Are climate models like economics models?

by on August 30, 2008 at 8:37 am in Economics | Permalink

Here’s another reader request:

You’ve spent a lot of time studying economic models.  You probably have an opinion about their overall reliability.

How should that opinion influence your view of the issue of
environmental change, given that many of the inferences about such
change come from general climate models that are, in some ways, very
similar to economic models?

I would prefer betting markets, but I don’t think they would suggest something much different from the current scientific consensus.  Economic models aside, economic empirics give us every reason to believe that (apart perhaps from environmental issues) today’s mixed economies with democratic capitalism have produced, and will continue to produce, entirely satisfactory outcomes.  Make of climate models what you may, there is lots of evidence that a) biodiversity is being hammered, and b) climate change will bring desertification, drought, and possibly coastal flooding to many parts of the world, among other dilemmas.  I don’t have a lot of faith in the exact predictive powers of climate models, or for that matter economic models, but uncertainty about outcomes should make us worry more not less.  Uncertainty usually has two tails, not just one.

odograph August 30, 2008 at 8:56 am

The key difference between climate models and economic models is that economic models include volition, human choice.

CO2 molecules cannot change their minds in response to higher prices or different social norms, and act differently.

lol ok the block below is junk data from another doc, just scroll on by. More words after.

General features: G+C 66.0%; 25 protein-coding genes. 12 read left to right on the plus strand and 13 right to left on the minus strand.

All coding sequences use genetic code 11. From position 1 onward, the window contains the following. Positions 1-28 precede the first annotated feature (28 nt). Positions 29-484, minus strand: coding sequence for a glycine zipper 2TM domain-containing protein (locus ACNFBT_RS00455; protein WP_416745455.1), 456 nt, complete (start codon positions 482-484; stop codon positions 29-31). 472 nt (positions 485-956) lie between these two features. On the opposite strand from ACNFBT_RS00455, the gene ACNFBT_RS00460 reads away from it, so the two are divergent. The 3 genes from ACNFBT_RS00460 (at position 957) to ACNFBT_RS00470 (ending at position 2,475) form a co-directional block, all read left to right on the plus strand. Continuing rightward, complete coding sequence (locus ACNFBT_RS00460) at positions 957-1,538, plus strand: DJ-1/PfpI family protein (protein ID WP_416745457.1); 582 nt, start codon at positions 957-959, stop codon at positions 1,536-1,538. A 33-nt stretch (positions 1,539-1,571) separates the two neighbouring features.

I’ll keep this short, though I’ve thought about this a bit: the best boundary between science and social science is the boundary between the inanimate and the animate and cognizant player.

Sonic Charmer August 30, 2008 at 9:57 am

It is difficult to make a valid blanket statement about ‘models’ in general. Some models are more sensitive to their parameters than others. (Indeed, some models one could construct would be inherently unstable / ill-posed.)

The criticism of climate models as I understand it is not that they are getting the physics (that they actually model) wrong, which as other commenters are alluding is hard to do. The criticism is that they are so sensitive to parameter estimates with huge error bars (or parameters that are assumed to be constants when they may be dynamic, or…etc) that their signal-noise ratio is meaninglessly small.

I’m not sure I can agree that with Tyler that this sort of uncertainty should “make us worry more”. We need a valid reason to “worry” in the first place and if the models are GIGO then we would not really have one.

odograph August 30, 2008 at 10:06 am

Sonic, wasn’t the important mental leap from Conrad Lorenz’s weather models that “extreme sensitivity to initial conditions” was not just in the models, it was in nature too?

Cyrus August 30, 2008 at 10:36 am